When you speak with a trademark lawyer, you may hear them refer to the “registrability” of your trademark. This term refers to the fact that not all words, logos, slogans, etc., can be registered as a federal trademark with the United States Patent and Trademark Office.
The strength of a trademark depends on what trademark category the mark falls under. There are five categories of trademarks: generic trademarks, descriptive trademarks, suggestive trademarks, arbitrary trademarks, and fanciful trademarks.
This graphic shows what is commonly referred to as the trademark sliding scale or the trademark spectrum. The farther along the scale that your trademark falls, the better your chance at registering your trademark and the more protectable your trademark is.
Generic Trademarks: Generic trademarks are never registrable and are not eligible for common law trademark protection. Generic marks refer to words that are so common to particular goods and services that no one should have a right to exclusively claim them. If you are a commercial salt seller and decide to call your brand “Salt,” you have a generic trademark that cannot be registered.
Occasionally, brands can become so successful that they become “genericized.” This occurs when a brand has become so prevalent in the market that consumers only think of that particular brand name’s trademark when thinking of the same goods or services made by others. A prime example of a genericized trademark is the word dumpster. The dumpsters that you see today derive their name from a word that used to be an actual brand name. Another example is the term Aspirin. Bayer used to own a trademark for Aspirin, but usage became so common that the mark was determined to be generic.
Descriptive Trademarks: Descriptive trademarks merely describe some attribute or quality of the goods and services to which they are attached. If you are a champagne manufacturer and decide to call your brand “Sparkly Wine,” you have a descriptive trademark. Sparkly and wine both refer to features and qualities of champagne.
If the trademark is merely descriptive, it can be registered on the Trademark Supplemental Register. Once secondary meaning is achieved, the mark can be registered on the Trademark Principal Register. Secondary meaning means that a mark has become distinctive or that consumers associate that particular mark with the particular goods and services that it is used in conjunction with. Secondary meaning is most often achieved through long term use and significant expenditure on brand awareness.
Suggestive Trademarks: Suggestive marks suggest a characteristic or quality of the goods or services. Suggestive marks require the consumers to make a connection in their minds between the trademark and the goods and services with which the trademark is used. JAGUAR is an example of a suggestive mark. When people think of the jaguar animal, they think of a fast and sleek animal. This is exactly what JAGUAR the brand wanted: their consumers to associate those qualities with their cars.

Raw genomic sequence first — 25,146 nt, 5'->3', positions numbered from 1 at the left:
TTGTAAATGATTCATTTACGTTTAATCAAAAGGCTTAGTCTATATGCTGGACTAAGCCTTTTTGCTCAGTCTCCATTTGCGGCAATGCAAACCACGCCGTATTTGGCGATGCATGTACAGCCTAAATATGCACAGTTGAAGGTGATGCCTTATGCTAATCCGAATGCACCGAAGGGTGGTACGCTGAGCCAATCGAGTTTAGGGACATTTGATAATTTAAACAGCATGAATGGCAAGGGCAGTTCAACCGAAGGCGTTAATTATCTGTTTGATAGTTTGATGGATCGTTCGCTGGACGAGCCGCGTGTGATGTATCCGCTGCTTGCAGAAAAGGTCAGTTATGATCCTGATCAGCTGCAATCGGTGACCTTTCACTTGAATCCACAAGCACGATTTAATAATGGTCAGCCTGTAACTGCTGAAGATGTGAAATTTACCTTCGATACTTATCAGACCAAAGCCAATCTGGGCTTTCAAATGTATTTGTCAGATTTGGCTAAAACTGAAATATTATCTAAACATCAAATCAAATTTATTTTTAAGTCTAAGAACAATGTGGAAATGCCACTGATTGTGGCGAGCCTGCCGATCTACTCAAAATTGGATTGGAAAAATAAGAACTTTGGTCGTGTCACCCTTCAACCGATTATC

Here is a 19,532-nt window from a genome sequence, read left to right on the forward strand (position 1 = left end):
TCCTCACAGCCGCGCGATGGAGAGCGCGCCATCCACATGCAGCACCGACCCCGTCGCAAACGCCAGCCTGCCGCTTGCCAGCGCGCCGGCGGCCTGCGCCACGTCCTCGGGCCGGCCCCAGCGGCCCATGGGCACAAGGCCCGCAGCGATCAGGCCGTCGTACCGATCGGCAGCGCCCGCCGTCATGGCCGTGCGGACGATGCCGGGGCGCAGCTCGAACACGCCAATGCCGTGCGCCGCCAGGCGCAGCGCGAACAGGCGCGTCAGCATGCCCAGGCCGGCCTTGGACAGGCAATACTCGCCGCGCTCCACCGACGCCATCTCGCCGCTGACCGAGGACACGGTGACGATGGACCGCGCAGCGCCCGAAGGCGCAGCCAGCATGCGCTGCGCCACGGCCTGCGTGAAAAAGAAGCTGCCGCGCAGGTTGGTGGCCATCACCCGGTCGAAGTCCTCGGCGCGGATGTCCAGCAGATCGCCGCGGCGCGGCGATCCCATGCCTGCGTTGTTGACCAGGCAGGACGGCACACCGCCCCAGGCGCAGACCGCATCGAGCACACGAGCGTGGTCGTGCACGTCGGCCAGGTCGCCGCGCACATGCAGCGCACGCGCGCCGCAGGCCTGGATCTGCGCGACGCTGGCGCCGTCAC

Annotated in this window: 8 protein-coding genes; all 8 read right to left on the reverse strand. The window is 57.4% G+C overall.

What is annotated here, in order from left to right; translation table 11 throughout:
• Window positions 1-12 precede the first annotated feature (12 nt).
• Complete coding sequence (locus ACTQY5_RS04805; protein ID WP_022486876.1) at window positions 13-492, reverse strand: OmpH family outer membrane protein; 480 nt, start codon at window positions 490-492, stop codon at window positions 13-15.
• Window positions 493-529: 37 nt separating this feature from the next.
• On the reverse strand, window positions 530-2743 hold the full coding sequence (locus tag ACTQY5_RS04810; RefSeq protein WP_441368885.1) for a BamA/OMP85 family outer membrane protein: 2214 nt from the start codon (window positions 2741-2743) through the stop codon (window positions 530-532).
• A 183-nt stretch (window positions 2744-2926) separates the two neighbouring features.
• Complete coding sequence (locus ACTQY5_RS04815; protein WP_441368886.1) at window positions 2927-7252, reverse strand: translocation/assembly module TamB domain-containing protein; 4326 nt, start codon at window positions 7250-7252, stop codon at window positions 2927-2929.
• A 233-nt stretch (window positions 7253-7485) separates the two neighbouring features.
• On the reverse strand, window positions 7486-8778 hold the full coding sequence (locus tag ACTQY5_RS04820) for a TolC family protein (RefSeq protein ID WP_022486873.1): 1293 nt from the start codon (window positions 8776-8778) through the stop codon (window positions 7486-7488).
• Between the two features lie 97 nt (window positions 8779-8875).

Suggestive marks are very popular due to their tendency to associate a brand quality with the actual goods and services. However, they fall mid-spectrum on the trademark scale because what may seem suggestive to you may be merely descriptive to your trademark examining attorney. The distinction between descriptive and suggestive marks is often a fine line.
Arbitrary Trademarks: Arbitrary trademarks have nothing to do with the goods and services they are associated with. They are real words that are arbitrarily chosen by the brand owner for association with the goods and services. The most famous example of an arbitrary mark is APPLE. An apple is a real thing and the fruit has nothing to do with the fancy computers or iPhones that we all have today. Fun fact, the Apple trademark is now worth nearly $40 billion dollars.
Fanciful Trademarks: Fanciful trademarks are inherently distinctive trademarks that are invented or created by the brand owner. They are usually made-up words.
An example of a fanciful trademark is Clorox.® Clorox is a made up term; yet, it has been applied to a commercial bleach brand. Another example is the Kodak® brand. Kodak is a made-up word that is now worth millions due to its value as a trademark for photography goods. If your mark is fanciful, you have a high likelihood of registration, assuming no one else is using the same mark.
The trademark lawyers at Ritter Spencer PLLC serve trademark clients in all fifty states. Our trademark attorneys can help you register your trademark. Call our trademark team today at (214) 295-5070.
Chelsie Spencer is an attorney with Ritter Spencer PLLC. Chelsie handles trademark registration, trademark licensing, trademark maintenance, trademark portfolio management, and trademark litigation, among other trademark services. She can be reached at (214) 295-5074.